His original marker was lost in 1936 and until its was replaced by a new headstone in 1999, he was otherwise not commemorated. His medals are on display at the Gordon Highlanders Museum in Aberdeen.
James Hollowell VC – Siege of Lucknow, 26th September 1857, 78th Regiment of Foot (later the Seaforth Highlanders). His citation reads,
‘A party, on the 26th of September, 1857, was shut up and besieged in a house in the city of Lucknow, by rebel sepoys. Private James Hollowell, one of the party, behaved, throughout the day, in the most admirable manner; he directed, encouraged, and led the others, exposing himself fearlessly, and by his talent in persuading and cheering, prevailed on nine dispirited men to make a successful defence, in a burning house, with the enemy, firing through four windows. (Extract from Divisional Orders of Major-General Sir James Outran, G.C.B., dated 14th October, 1857.’
His medals are held by the Queen’s Own Highlanders Museum, Fort George, Inverness-shire
Thomas Hancock VC – Siege of Delhi, Indian Mutiny, 19 June 1857, 9th (Queen’s Royal Lancers). His citation reads:
‘The guns, I am happy to say, were saved, but a waggon of Major Scott’s battery was blown up. I must not fail to mention the excellent conduct of a Sowar of the 4th Irregular Cavalry, and two men of the 9th Lancers, Privates Thomas Hancock and John Purcell, who, when my horse was shot down, remained by me throughout. One of these men and the Sowar offered me their horses, and I was dragged out by the Sowar’s horse. Private Hancock was severely wounded, and Private Purcell’s horse was killed under him. The Sowar’s name is Roopur Khan.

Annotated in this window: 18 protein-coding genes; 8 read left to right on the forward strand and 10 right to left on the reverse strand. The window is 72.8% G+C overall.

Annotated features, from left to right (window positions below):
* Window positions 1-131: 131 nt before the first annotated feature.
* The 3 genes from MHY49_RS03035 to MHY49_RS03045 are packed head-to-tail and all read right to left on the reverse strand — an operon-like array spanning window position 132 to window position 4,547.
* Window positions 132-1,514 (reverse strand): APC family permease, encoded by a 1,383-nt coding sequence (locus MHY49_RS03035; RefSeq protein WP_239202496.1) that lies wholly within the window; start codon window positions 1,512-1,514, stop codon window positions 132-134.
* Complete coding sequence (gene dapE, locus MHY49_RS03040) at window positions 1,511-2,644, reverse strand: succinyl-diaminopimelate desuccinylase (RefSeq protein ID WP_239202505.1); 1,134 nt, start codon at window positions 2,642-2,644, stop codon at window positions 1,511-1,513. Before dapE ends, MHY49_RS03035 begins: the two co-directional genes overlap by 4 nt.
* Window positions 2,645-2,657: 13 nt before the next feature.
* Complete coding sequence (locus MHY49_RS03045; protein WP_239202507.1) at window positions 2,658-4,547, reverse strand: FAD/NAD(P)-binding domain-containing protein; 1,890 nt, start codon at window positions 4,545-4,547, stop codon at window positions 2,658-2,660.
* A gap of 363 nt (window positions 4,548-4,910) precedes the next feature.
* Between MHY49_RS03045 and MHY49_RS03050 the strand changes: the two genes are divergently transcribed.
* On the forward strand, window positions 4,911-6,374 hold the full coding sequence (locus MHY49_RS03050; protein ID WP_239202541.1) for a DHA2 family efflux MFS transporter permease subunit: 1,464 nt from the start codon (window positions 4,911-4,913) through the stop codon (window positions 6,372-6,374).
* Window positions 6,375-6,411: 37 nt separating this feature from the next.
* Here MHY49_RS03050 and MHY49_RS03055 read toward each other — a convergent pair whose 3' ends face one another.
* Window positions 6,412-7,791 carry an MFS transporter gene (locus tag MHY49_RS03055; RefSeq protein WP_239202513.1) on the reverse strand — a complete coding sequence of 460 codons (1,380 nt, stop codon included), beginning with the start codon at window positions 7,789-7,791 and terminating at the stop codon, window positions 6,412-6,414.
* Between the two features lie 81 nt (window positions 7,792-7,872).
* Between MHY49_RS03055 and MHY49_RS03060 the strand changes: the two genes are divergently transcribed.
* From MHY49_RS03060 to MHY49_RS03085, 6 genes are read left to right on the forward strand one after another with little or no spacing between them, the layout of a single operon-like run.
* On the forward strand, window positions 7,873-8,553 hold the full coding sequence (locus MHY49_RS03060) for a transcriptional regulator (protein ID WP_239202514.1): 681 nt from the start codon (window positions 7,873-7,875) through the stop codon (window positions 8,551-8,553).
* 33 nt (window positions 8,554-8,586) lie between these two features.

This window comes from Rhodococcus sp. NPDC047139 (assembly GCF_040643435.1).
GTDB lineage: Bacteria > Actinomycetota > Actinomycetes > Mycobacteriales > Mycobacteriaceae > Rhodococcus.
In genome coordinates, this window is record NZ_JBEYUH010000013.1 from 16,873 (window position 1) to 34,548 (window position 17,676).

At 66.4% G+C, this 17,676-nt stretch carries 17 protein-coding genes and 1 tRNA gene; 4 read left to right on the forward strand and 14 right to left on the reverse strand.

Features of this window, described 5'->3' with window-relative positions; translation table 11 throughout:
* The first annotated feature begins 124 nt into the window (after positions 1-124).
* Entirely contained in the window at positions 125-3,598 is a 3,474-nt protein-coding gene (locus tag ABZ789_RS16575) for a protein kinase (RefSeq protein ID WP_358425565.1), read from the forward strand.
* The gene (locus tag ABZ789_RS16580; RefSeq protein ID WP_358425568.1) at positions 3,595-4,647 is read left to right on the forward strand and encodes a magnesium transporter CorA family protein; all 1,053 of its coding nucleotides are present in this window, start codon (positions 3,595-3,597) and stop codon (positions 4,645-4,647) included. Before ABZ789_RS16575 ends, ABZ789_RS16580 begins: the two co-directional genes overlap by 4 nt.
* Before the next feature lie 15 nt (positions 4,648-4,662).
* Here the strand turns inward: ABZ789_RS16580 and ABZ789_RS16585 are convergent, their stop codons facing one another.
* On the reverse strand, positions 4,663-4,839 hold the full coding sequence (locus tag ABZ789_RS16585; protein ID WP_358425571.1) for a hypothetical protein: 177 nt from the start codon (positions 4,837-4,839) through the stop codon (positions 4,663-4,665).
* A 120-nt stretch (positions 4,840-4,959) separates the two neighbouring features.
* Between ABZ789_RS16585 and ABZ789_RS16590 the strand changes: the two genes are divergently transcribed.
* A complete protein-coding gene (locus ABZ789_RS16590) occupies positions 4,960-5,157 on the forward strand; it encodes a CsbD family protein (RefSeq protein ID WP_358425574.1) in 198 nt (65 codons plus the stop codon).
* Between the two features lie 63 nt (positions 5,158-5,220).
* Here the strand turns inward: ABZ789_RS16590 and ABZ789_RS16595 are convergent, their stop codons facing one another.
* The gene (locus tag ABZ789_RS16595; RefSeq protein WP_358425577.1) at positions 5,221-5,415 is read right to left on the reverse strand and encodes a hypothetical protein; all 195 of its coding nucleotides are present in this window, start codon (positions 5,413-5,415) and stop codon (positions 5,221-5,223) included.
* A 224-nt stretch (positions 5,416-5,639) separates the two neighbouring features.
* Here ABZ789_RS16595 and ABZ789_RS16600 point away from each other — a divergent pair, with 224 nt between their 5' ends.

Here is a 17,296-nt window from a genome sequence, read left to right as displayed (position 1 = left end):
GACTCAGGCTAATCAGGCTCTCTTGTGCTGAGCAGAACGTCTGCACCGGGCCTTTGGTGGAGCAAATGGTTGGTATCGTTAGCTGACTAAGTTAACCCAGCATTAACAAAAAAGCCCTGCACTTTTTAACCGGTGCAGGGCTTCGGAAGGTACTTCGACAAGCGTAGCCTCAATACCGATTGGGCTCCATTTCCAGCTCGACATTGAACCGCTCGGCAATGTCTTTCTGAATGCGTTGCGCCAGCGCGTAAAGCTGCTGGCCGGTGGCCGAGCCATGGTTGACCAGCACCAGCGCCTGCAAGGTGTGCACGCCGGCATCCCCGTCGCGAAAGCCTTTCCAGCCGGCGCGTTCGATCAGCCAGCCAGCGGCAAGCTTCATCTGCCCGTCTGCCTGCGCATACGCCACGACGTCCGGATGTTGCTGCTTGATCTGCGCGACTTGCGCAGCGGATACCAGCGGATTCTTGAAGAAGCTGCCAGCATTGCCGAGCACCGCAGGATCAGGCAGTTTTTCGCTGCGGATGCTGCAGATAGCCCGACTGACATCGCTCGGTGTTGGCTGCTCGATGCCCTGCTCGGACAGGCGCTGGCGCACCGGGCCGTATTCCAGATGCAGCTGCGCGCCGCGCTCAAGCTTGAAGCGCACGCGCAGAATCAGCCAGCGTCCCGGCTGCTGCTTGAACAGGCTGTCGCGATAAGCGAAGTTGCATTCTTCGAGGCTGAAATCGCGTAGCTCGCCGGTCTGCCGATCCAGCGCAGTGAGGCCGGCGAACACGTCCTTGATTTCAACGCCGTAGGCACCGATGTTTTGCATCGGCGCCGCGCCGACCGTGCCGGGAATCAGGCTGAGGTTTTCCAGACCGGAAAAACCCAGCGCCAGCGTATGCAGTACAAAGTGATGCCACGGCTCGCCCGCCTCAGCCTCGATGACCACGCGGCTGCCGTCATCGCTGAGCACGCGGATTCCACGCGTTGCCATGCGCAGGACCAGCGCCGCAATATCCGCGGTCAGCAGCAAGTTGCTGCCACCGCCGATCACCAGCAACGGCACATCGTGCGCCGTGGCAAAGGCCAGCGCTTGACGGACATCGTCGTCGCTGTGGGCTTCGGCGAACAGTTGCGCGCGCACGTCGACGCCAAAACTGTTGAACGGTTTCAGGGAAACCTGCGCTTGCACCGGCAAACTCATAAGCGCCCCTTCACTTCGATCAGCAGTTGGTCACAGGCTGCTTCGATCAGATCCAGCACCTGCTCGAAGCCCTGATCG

His medals are not publicly held.
Albert Edward Shepherd VC – Villers Plouich, France, 20th November 1917, The 12th King’s Royal Rifle Corps. His citation reads,
‘No. R/15089 Rflmn. Albert Edward Shepherd, K.R.R.C. (Barnsley).
For most conspicuous bravery as a company runner.
When his company was held up by a machine gun at point blank range he volunteered to rush the gun, and, though ordered not to, rushed forward and threw a Mills bomb, killing two gunners and capturing the gun. The company, on continuing its advance, came under heavy enfilade machine gun fire.
When the last officer and the last non-commissioned officer had become casualties, he took command of the company, ordered the men to lie down, and himself went back some seventy yards under severe fire to obtain the help of a tank. He then returned to his company, and finally led them to their last objective. He showed throughout conspicuous determination and resource.’
He died in 1966 and is buried in Royston Cemetery, near Barnsley in Yorkshire. His medals can be view at the Royal Green Jackets (Rifles) Museum in Winchester
Private Edward Hitch VC Rorke’s Drift – (22-23 January 1879), 2nd Battalion 24th Regiment. His citation reads,
‘2nd Battalion 24th Regiment Corporal William Allen and Private Frederick Hitch
It was chiefly due to the courageous conduct of these men that communication with the hospital was kept up at all. Holding together at all costs a most dangerous post, raked in reverse by the enemy’s fire from the hill, they were both severely wounded, but their determined conduct enabled the patients to be withdrawn from the hospital, and when incapacitated by their wounds from fighting, they continued, as soon as their wounds had been dressed, to serve out ammunition to their comrades during the night’.
His original VC is lost. His medals can be view at the South Wales Borderers Museum in Brecon.